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Researchers Develop Polymer Electrolytes for Redox Flow Batteries

In Germany, the share of energy from renewable sources is continuously on the rise. Now, for the first-ever time, renewable energy was able to cover over 50% of the electricity consumed in Germany at the beginning of 2020.

Test setup at CEEC Jena to develop novel active materials for redox flow batteries. Image Credit: Philipp Borchers/University of Jena.

However, the increased significance of renewable energy sources translates to a more urgent need to preserve the electricity generated in this way. This means, green energy could also be subsequently used when there is no airflow to drive the wind turbines, or when the Sun is not shining on the solar panels.

To realize this, suitable energy storage devices are highly crucial. Scientists from the Friedrich Schiller University Jena (Germany) have now designed potential new polymer electrolytes for redox flow batteries, which are eco-friendly, efficient, and flexible.

The team has reported on their success in the latest issue of the leading research journal, Advanced Energy Materials.

Huge Potential of Redox Flow Batteries

Designed by the Jena chemists, the novel material is utilized in so-called redox flow batteries.

In this type of battery, the energy-storing components are dissolved in a solvent and can therefore be stored at a decentralised location, which allows the battery to be scaled as required, from a few millilitres to several cubic metres of electrolyte solution.

Dr Ulrich S. Schubert, Professor, Center for Energy and Environmental Chemistry Jena, Friedrich Schiller University

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Due to this flexibility, redox flow batteries usually have an excellent ability to turn into an essential means of energy storage in the days to come.

But so far, the batteries have suffered from two drawbacks that have inhibited their extensive use. The first drawback was the frequent usage of environmentally dangerous and toxic heavy metal salts, like vanadium dissolved in sulfuric acid, as electrolytes.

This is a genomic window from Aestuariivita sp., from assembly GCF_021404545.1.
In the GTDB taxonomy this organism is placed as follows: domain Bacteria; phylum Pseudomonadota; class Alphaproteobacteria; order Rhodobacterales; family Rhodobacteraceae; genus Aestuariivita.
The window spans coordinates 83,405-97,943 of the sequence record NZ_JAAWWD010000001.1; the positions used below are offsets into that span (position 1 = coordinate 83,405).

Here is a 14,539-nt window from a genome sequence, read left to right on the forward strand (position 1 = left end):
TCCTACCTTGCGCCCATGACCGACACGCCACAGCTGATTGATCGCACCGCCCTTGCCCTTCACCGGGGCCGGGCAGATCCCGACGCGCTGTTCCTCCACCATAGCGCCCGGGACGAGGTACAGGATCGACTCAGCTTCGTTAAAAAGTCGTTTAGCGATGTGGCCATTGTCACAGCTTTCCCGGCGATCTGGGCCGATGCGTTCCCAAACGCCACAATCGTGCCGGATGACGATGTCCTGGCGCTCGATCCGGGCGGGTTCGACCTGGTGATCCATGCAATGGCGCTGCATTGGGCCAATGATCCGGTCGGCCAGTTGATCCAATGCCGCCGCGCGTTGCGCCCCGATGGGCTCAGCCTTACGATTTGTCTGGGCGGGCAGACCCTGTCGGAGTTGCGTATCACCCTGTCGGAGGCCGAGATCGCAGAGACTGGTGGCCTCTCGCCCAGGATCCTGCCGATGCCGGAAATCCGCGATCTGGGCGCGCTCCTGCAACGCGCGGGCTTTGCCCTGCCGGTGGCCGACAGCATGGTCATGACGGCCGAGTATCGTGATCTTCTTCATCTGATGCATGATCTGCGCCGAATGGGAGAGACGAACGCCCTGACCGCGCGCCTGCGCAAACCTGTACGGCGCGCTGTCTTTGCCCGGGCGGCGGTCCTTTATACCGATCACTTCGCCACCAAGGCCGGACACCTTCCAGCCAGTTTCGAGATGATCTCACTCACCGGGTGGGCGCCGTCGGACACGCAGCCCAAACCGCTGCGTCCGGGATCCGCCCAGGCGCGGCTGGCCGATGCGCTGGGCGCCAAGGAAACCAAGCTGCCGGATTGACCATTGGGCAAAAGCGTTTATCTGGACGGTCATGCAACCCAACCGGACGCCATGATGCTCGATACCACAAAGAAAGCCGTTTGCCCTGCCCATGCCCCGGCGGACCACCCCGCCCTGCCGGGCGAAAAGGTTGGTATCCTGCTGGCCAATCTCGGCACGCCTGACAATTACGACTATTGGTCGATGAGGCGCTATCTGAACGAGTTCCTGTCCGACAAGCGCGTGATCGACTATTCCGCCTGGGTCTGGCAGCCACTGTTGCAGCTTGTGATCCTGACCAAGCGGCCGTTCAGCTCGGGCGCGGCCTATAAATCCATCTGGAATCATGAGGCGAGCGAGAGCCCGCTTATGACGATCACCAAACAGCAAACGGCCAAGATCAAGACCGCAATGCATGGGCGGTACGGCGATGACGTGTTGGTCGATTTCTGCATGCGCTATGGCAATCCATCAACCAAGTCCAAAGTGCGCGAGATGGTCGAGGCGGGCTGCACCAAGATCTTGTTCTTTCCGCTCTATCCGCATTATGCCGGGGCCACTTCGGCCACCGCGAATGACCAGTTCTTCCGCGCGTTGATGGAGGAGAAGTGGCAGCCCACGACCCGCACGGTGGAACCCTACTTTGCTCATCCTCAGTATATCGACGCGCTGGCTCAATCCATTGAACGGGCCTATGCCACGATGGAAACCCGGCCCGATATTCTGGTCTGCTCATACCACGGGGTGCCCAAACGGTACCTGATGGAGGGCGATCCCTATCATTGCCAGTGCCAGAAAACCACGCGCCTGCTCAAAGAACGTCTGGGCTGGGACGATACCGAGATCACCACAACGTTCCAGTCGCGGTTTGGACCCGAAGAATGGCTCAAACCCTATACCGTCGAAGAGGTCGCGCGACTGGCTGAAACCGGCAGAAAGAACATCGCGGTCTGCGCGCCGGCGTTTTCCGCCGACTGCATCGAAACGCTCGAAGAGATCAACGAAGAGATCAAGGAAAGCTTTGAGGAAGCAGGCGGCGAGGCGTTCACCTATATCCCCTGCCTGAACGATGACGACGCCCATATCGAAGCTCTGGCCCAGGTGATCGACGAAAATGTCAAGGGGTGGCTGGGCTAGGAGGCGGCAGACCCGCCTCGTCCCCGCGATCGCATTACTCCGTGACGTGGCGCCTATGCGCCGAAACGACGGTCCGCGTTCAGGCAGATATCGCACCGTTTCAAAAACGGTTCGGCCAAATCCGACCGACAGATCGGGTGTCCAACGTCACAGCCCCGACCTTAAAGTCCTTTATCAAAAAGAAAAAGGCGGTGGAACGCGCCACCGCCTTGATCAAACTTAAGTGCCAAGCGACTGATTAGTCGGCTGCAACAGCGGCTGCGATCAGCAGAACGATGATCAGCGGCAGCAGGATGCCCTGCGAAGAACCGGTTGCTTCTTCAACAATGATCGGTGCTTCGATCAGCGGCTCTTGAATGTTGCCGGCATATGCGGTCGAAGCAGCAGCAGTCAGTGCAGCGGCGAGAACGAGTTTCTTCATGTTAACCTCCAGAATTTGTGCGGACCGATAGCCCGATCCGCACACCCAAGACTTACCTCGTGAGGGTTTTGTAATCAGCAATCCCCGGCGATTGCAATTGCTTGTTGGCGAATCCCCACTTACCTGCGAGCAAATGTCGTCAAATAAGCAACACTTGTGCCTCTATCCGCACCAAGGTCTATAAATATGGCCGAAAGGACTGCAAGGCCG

The second drawback was the limitation of the batteries to the highest working temperature of 40 °C, which required the use of an intricate cooling system. The new material helped solve these two issues.

Cleaner, More Heat-Resistant, More Efficient

We have designed a new type of polymer that is soluble in water, which makes it suitable for use in an aqueous electrolyte, and that contains iron, which provides the ability to store electricity. At the same time, the polymer can cope with a significantly higher temperature of up to 60 degrees Celsius, so that the additional expense for a sensitive temperature management is eliminated.

Dr Ulrich S. Schubert, Professor, Center for Energy and Environmental Chemistry Jena, Friedrich Schiller University

Moreover, while testing the latest system, the Jena team found that it also functions more efficiently when compared to its predecessors.

This implies that electricity can be preserved in a water-based, non-dangerous solution, which is subsequently stored briefly in tanks, and the electricity in the battery can be used again the following day without any extra effort or considerable losses. In addition, these kinds of systems can be utilized in warmer regions, like Brazil, India, or Africa.

By improving the energy storage medium, we believe that the redox flow battery is once again in a good position to make an important contribution as the energy storage technology of the future. And our development shows once again the great importance of novel polymers for the development of innovative storage methods.

Dr Ulrich S. Schubert, Professor, Center for Energy and Environmental Chemistry Jena, Friedrich Schiller University

Journal Reference:

Borchers, P. S., et al. (2020) Aqueous Redox Flow Battery Suitable for High Temperature Applications Based on a Tailor-Made Ferrocene Copolymer. Advanced Energy Materials.

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